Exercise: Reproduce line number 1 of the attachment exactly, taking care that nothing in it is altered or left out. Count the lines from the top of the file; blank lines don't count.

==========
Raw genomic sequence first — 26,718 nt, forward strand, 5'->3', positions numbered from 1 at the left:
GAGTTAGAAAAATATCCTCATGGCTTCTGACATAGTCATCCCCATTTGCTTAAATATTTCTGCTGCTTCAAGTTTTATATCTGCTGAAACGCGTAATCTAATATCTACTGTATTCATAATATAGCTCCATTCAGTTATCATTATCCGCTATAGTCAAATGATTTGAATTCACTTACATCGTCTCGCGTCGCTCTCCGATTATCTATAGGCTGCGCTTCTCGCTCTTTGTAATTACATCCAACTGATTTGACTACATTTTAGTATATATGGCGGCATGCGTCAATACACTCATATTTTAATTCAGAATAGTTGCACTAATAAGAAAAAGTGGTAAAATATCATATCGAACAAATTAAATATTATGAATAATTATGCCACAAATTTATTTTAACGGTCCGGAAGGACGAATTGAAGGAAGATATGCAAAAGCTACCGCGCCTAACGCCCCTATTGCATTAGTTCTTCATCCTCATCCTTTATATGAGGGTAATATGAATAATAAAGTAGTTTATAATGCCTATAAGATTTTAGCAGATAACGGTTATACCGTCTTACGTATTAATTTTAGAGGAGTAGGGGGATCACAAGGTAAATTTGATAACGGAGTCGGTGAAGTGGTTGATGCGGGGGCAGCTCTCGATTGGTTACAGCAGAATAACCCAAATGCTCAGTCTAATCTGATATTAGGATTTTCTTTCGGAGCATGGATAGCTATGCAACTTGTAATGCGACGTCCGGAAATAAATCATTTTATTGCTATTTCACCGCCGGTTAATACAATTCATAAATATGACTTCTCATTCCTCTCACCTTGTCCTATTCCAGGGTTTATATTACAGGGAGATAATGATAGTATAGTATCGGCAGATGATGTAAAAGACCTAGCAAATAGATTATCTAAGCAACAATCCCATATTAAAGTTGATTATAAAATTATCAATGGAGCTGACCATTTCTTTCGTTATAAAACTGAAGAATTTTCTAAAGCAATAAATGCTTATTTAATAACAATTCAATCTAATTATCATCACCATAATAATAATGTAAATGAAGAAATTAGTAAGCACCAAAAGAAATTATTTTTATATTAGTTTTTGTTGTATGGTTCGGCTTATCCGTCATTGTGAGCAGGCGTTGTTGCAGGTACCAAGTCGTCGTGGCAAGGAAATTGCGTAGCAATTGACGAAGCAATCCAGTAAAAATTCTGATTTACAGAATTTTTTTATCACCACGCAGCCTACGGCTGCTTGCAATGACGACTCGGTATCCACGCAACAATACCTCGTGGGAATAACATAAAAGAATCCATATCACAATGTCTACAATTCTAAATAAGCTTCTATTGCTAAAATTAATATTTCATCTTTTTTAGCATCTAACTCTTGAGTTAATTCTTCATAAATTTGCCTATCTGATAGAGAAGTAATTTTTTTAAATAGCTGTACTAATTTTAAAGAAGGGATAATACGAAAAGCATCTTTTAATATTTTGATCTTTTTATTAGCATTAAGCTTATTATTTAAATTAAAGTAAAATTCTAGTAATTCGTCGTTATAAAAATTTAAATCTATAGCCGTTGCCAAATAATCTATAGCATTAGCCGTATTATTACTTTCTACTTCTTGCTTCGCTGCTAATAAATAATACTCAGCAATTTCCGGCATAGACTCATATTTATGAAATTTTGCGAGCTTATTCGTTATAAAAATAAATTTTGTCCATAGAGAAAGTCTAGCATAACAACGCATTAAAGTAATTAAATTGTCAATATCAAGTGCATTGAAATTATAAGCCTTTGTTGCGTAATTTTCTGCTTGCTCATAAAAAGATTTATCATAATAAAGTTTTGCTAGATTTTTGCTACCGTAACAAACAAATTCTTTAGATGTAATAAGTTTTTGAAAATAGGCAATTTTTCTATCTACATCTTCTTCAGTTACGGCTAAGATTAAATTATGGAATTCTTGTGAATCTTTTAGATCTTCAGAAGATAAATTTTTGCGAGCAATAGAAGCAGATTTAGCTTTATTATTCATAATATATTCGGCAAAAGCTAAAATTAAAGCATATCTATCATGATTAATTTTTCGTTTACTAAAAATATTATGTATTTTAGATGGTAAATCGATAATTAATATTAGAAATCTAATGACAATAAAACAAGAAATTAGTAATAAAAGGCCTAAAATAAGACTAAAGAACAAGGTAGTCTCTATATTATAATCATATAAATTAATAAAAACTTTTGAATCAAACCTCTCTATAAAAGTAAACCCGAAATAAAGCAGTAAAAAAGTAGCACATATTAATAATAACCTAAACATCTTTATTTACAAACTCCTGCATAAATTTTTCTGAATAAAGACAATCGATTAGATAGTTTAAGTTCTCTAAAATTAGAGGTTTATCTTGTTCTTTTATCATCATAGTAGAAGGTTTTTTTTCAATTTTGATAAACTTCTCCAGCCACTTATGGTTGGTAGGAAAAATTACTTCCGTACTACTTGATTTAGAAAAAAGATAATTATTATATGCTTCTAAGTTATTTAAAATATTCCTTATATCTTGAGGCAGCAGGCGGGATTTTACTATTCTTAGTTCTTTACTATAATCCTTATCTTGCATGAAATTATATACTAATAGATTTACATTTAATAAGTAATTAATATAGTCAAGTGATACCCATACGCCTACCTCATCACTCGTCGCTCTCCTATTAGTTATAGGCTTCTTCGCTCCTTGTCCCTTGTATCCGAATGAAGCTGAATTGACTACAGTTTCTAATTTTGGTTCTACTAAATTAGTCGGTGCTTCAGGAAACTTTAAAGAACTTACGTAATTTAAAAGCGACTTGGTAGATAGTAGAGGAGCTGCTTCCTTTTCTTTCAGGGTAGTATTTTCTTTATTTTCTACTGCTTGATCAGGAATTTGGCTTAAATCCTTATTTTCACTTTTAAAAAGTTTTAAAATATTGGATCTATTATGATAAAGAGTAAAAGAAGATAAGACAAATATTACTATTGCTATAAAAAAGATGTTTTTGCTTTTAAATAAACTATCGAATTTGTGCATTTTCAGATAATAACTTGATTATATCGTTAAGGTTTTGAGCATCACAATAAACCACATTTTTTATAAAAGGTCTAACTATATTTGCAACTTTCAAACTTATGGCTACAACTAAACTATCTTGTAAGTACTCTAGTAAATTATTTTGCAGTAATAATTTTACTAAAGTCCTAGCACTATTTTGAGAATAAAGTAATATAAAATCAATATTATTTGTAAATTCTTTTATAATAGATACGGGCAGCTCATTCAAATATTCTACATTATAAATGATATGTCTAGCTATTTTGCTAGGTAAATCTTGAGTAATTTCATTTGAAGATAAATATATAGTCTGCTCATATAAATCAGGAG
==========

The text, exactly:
Raw genomic sequence first — 26,718 nt, forward strand, 5'->3', positions numbered from 1 at the left: